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Year of the Death of Ricardo Reis (Panther S.) Paperback – 1998

4.2 out of 5 stars 13 customer reviews

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Product details

  • Paperback
  • Publisher: Harvill Pr (1998)
  • Language: English
  • ISBN-10: 1860465021
  • ISBN-13: 978-1860465024
  • Product Dimensions: 12.9 x 2.4 x 19.8 cm
  • Average Customer Review: 4.2 out of 5 stars  See all reviews (13 customer reviews)
  • Amazon Bestsellers Rank: 167,210 in Books (See Top 100 in Books)

Product Description

The world's threats are universal like the sun but Ricardo Reis takes shelter under his own shadow. Back in Lisbon after sixteen years practicing medicine in Brazil, Ricardo Reis wanders the rain-sodden streets. He longs for the unattainably aristocratic Marcenda, but it is Lydia, the hotel chamber maid who makes and shares his bed. His old friend, the poet Fernando Pessoa, returns to see him, still wearing the suit he was buried in six weeks earlier. It is 1936, the clouds of Fascism are gathering ominously above them, so they talk; a wonderful, rambling discourse on art, truth, poetry, philosophy, destiny and love.


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Customer Reviews

4.2 out of 5 stars
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Top Customer Reviews

Format: Paperback
This is my favourite of all Saramago's novels. First of all because I love the poetry of Fernando Pessoa and this book evolves around Pessoa and one of his famous heteronyms, Ricardo Reis. This is already a fantastic begining: the novel's main character is not a living person, but a fictionalized person made by some other author! This being Saramago, the set of the story has a strong social and ideological background. In this matter, this book is a metaphor of the rising of the portuguese fascist regime. Then there is Saramago's ironic sense of humour: this a very funny serious book!
As I read the book in portuguese, I don't know how well Saramago's rich and detailed speech translates in other languages, since some of the attraction of this book remains in the hedonistic plasure of reading a so wonderfully writen story!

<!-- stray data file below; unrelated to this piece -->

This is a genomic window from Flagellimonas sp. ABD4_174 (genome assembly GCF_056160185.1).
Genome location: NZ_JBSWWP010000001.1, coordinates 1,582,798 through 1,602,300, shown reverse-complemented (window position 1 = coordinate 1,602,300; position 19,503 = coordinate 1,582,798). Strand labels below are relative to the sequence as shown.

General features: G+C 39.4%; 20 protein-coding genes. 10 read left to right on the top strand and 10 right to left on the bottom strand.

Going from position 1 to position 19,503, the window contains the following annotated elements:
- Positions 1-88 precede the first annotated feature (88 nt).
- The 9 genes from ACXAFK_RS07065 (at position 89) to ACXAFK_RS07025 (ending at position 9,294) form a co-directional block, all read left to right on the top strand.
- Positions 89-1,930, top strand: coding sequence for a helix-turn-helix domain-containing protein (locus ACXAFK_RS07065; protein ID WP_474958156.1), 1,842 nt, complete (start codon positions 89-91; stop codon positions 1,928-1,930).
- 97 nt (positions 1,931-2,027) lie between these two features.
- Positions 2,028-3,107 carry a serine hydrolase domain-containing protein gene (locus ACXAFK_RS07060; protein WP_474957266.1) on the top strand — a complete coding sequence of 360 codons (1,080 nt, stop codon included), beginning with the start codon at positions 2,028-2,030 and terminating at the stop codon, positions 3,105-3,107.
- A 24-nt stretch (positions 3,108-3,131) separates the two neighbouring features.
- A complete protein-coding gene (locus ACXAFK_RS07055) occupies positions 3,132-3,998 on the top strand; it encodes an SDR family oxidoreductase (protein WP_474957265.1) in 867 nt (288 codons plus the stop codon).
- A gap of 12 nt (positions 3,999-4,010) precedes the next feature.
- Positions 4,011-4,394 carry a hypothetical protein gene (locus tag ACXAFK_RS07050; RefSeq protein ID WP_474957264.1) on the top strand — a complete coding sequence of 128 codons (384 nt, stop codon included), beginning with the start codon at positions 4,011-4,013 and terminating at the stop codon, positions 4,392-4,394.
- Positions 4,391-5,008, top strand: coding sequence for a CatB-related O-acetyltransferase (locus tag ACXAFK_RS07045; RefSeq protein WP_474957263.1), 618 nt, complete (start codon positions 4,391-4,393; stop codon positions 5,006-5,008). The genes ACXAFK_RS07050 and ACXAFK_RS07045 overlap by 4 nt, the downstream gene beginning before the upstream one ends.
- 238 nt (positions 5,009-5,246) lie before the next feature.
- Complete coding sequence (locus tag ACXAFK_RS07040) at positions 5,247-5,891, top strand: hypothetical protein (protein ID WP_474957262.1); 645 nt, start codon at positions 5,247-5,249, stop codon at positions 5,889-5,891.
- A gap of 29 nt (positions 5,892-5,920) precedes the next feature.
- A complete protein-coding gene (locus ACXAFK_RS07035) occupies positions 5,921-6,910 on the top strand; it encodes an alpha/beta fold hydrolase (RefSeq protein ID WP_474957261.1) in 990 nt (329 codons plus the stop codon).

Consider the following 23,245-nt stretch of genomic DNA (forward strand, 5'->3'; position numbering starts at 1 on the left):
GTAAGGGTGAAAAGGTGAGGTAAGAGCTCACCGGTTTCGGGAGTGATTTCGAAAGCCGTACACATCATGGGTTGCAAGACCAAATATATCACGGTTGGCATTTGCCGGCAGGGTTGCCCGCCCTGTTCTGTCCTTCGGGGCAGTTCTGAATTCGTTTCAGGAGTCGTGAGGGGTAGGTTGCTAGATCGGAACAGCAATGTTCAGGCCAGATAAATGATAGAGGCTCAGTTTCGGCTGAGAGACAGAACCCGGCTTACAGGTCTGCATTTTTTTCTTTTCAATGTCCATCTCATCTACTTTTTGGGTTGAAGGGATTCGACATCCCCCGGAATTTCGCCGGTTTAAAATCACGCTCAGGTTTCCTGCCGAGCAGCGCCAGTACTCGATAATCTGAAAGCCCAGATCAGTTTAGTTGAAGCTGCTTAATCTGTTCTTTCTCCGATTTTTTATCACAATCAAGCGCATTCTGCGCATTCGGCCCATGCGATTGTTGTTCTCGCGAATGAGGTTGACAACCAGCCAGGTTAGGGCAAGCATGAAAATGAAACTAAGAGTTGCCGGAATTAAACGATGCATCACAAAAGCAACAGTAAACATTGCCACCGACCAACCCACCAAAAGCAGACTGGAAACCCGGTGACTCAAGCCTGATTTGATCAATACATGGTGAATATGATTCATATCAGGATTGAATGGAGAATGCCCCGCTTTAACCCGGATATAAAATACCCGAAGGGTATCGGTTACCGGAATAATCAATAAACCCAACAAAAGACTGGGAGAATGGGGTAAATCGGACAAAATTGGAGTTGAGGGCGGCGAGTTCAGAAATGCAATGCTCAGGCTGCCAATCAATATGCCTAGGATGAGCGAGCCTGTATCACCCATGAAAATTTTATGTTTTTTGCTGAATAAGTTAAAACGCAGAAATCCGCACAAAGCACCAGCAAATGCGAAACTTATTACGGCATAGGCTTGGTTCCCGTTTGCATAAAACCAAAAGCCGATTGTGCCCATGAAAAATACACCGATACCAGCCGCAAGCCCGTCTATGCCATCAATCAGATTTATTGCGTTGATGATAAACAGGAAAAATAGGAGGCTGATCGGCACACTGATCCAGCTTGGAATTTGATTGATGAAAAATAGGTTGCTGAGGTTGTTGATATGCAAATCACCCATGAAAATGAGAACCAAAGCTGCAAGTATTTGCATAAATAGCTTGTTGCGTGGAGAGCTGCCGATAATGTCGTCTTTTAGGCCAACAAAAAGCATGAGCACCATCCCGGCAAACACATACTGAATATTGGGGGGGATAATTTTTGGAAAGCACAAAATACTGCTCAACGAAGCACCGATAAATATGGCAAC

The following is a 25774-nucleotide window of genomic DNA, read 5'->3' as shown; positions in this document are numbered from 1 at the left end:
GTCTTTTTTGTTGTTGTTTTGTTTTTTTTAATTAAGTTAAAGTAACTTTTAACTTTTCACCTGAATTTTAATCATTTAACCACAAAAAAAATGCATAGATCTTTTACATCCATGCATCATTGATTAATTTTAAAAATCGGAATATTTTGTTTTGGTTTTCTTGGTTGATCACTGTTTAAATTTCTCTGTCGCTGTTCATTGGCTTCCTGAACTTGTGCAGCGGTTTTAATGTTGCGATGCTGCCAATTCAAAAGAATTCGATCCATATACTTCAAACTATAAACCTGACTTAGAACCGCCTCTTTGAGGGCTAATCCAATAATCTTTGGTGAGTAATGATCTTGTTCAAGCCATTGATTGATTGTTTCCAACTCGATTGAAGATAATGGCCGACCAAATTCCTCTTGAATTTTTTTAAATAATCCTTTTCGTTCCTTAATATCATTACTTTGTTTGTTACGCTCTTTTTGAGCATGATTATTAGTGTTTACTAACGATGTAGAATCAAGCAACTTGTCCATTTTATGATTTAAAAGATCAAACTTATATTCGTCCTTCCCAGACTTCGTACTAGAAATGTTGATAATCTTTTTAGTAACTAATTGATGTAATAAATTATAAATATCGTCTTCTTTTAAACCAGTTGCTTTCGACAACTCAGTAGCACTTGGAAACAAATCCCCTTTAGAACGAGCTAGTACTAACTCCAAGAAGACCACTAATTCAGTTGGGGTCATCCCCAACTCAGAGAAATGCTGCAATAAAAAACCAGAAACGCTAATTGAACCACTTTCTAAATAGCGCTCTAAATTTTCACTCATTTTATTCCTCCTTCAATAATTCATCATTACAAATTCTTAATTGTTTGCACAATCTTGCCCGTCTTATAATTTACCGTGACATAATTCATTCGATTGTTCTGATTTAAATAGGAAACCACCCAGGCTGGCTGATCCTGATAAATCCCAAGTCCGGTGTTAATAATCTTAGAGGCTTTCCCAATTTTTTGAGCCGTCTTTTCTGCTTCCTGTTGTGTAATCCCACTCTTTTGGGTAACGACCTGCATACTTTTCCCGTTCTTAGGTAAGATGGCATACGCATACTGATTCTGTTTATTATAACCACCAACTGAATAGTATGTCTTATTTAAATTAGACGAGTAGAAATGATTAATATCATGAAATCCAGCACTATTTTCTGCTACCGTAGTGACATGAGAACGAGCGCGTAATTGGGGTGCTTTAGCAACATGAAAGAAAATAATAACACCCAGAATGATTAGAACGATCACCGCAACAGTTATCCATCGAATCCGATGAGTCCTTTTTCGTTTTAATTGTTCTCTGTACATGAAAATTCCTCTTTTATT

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Format: Kindle Edition Verified Purchase
The writer himself says this is a book which would only be understood by the Portuguese. It is a difficult book with many references to Portuguese history and places. Behind all this is a deep message about life which is also complex. Not a book for the casual reader.
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Format: Paperback Verified Purchase
Marvellous in every way, a must for anyone who is travelling to Lisbon for the first time. The novel captures the flavour of fate and melancholy experienced in this lovely city on a rainy day. Read it and then visit the places depicted, go now!
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By A Customer on 17 July 2000
Format: Paperback
Ricardo Reis' quest in Lisbon during the dictatorship is a perfect portrait. The people, the athmosphere and the whole plot are so delicately drawn that I read it twice in a row just for the sheer pleasure of it.
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Format: Paperback
I bought this book after reading Blindness which is a totally different style of novel. I expect I only had a superficial understanding of it though as I don't know Lisbon or Pessoa but I still enjoyed it. Please don't be put off because it was written in another language or you don't know Lisbon or Pessoa. I have learnt about Portuguese history, culture and poetry through reading this book which was an added bonus. Having said that, it is hard work at times but its worth sticking with it as the use of language is such a pleasure to read. I would say that it has translated wonderfully into English and there is a beautiful flow onto the page that I have not experienced with any other author.
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By A Customer on 24 July 1999
Format: Paperback
This story is captivating. Saramago is a wonderful writer! The plot does seem to lag at times but you must continue reading as it is definately worth it. Quite thought provoking with typical Saramago questions about time and reading. I do recommend, however, that you familiarize yourself with the poet Fernando Pessoa as this poet is one of the characters in the novel. Enjoy!
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Format: Paperback
The main purpose of the novel is to entertain, this one doesn't. The chain of events -or no events- is somehow boring. The intersection between telling events, conversations, details of characters is excessive, making the reader always alienated from the plot and somehow not capable of sharing any kind of emotion with the characters.
Yes, I know more about Lisbon now than before. I understand a bit better how people were living and thinking in the 30's in Portugal (and somehow in Spain). But many other authors presented their societies, cities and ideas in a way better book (Doris Lessing in The Golden Notebook about London in the 50's and Jonathan Franzen in Freedom about the NY and the US in the 90's for example).
The book in general worth reading, the style is good if not great and Saramgo is a novelist who deserve Nobel for sure, but this is not his best book and if it happen to be your first for him, you would definitely put him out of your list.
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